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HUD Announces Cybersecurity Reporting Rule | #hacking | #cybersecurity | #infosec | #comptia | #pentest | #ransomware


On May 23, the U.S. Department of Housing and Urban Development (HUD) announced that Federal Housing Administration-approved Mortgagees are subject to a heightened cybersecurity incident reporting regime. The new requirement, which amends the Single Family Housing Policy Handbook 4000.1, requires FHA-approved Mortgagees to report “suspected” “Significant Cybersecurity Incidents” within 12 hours of detection. 

Under the new requirements, FHA-approved mortgagees must report to HUD when they experience a “suspected” Significant Cyber Incident, which HUD defines as either an event that (1) “actually or potentially jeopardizes, without lawful authority, the confidentiality, integrity, or availability of information or an information system” or (2) “constitutes a violation or imminent threat of violation of security policies, security procedures, or acceptable use policies and has the potential to directly or indirectly impact the FHA-approved mortgagee’s ability to meet its obligations under applicable FHA program requirements.”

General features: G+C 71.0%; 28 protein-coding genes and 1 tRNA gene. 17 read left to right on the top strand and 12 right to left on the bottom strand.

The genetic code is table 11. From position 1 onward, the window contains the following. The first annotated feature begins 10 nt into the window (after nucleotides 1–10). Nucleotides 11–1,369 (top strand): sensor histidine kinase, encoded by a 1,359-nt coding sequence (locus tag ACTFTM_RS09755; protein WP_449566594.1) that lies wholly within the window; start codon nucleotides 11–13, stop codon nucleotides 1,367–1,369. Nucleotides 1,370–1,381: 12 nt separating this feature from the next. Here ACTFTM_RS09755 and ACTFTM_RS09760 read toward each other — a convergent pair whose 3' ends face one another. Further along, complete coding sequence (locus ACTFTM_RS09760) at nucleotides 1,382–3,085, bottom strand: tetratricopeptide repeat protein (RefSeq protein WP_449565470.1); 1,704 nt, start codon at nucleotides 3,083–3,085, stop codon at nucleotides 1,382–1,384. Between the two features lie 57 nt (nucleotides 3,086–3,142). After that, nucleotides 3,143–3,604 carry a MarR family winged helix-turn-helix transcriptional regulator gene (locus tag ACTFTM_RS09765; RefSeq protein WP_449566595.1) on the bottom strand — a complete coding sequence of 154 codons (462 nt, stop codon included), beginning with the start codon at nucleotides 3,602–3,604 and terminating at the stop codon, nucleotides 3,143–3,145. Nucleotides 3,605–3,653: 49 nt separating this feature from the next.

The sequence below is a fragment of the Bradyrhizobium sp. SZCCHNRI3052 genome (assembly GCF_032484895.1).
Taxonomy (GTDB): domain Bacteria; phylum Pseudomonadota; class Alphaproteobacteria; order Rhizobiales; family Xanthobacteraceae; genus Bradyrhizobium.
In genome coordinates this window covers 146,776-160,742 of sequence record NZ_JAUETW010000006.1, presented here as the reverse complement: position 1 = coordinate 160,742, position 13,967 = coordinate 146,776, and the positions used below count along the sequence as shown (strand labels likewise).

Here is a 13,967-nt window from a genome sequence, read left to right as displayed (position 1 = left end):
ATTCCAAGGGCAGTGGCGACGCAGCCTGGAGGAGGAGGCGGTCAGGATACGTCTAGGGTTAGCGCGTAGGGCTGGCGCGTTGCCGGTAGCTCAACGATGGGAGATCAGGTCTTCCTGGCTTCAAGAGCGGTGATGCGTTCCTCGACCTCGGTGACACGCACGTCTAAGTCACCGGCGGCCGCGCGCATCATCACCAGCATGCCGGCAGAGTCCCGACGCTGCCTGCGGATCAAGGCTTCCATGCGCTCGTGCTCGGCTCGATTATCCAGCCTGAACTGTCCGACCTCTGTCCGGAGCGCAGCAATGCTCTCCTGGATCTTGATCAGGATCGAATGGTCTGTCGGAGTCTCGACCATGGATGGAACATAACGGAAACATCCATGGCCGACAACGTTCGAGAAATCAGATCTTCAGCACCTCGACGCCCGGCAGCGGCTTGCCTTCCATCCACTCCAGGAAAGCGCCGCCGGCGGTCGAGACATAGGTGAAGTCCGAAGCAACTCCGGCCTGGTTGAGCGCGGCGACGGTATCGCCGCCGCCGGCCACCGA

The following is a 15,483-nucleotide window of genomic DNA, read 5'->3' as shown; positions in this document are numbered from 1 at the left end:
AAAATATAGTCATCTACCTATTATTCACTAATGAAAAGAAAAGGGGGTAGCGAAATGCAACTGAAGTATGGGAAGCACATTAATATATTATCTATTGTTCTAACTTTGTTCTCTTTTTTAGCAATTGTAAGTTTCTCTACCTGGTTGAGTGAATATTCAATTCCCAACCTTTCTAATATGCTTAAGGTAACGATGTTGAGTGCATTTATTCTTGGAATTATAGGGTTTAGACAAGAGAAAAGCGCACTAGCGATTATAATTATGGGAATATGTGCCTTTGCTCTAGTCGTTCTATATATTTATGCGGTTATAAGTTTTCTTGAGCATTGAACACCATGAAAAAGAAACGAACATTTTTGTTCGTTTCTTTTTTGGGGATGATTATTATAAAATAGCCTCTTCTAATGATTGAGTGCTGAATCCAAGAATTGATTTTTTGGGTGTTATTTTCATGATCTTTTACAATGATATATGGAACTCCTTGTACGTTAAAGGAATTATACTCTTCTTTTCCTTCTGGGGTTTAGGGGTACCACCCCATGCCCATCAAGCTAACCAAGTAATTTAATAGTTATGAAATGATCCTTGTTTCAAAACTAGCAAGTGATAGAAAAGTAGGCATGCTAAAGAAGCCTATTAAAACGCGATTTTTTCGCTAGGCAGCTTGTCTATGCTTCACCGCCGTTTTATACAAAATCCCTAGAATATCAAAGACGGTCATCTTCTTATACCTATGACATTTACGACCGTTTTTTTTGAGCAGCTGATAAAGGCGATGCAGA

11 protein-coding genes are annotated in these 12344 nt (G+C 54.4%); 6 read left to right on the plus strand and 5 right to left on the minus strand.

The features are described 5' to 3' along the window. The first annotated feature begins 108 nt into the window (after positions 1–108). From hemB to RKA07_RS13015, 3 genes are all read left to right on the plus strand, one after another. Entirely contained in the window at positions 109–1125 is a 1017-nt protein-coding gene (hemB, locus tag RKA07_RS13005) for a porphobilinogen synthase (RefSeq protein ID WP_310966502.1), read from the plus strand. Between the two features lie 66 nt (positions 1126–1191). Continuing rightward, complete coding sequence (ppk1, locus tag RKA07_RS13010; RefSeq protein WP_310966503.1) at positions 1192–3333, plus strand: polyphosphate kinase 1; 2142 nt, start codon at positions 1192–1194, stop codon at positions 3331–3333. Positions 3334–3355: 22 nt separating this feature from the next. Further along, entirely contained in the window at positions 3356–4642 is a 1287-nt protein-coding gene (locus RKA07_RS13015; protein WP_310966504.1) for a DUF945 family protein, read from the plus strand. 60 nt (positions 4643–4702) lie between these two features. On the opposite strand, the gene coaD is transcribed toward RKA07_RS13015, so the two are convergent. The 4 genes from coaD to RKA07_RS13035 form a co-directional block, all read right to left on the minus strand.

Mortgagees must report these Significant Cyber Incidents to HUD within 12 hours of detection. The reporting obligation is very perspective and requires specific details concerning the cybersecurity incident including, for example, the date, cause, impact, cause of the cybersecurity incident, as well as the impact. It is not a stretch to say many of these details that may be difficult to know 12 hours after detection. 

Putting It Into Practice: Beyond the very short reporting time frame, HUD has released an extremely broad definition of what constitutes a reportable Significant Cyber Incident. The second prong of HUD’s definition is unusually broad in that it sweeps up “imminent threat” of a violation of security policies, that has the “potential to directly or indirectly” impact FHA-approved mortgagee’s. This can sweep up the more common types of cyberattacks such as theft, ransomware, or DDoS attacks, as well as cyberattacks on third-party service providers where cybersecurity breaches may “indirectly” impact the mortgagee. 

Compliance with HUD’s notification requirement will be very difficult for most lenders to achieve. Lenders must have procedures in place to immediately escalate almost all potential cybersecurity incidents so that they can be appropriately assessed and reported. 

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